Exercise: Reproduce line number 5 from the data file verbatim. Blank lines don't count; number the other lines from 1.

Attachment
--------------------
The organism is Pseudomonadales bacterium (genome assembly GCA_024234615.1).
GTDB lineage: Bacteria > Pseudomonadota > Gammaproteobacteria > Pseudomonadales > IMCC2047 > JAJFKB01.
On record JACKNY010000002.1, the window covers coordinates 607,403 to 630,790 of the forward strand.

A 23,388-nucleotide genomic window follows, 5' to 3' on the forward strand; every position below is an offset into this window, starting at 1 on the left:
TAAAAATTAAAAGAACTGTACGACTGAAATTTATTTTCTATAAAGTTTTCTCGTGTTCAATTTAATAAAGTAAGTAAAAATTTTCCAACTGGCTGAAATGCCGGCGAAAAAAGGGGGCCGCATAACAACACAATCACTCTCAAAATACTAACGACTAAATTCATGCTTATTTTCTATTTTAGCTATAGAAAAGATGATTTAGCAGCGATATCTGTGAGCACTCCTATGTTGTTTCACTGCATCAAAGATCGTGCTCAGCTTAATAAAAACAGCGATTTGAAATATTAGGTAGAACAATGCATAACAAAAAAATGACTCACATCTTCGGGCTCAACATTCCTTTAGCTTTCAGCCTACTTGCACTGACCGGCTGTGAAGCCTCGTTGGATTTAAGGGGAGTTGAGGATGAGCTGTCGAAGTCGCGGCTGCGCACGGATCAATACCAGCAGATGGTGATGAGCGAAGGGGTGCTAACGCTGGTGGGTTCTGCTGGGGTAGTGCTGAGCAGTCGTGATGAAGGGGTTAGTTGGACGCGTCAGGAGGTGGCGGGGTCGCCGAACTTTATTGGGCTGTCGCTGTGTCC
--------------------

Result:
TAAAAATTAAAAGAACTGTACGACTGAAATTTATTTTCTATAAAGTTTTCTCGTGTTCAATTTAATAAAGTAAGTAAAAATTTTCCAACTGGCTGAAATGCCGGCGAAAAAAGGGGGCCGCATAACAACACAATCACTCTCAAAATACTAACGACTAAATTCATGCTTATTTTCTATTTTAGCTATAGAAAAGATGATTTAGCAGCGATATCTGTGAGCACTCCTATGTTGTTTCACTGCATCAAAGATCGTGCTCAGCTTAATAAAAACAGCGATTTGAAATATTAGGTAGAACAATGCATAACAAAAAAATGACTCACATCTTCGGGCTCAACATTCCTTTAGCTTTCAGCCTACTTGCACTGACCGGCTGTGAAGCCTCGTTGGATTTAAGGGGAGTTGAGGATGAGCTGTCGAAGTCGCGGCTGCGCACGGATCAATACCAGCAGATGGTGATGAGCGAAGGGGTGCTAACGCTGGTGGGTTCTGCTGGGGTAGTGCTGAGCAGTCGTGATGAAGGGGTTAGTTGGACGCGTCAGGAGGTGGCGGGGTCGCCGAACTTTATTGGGCTGTCGCTGTGTCC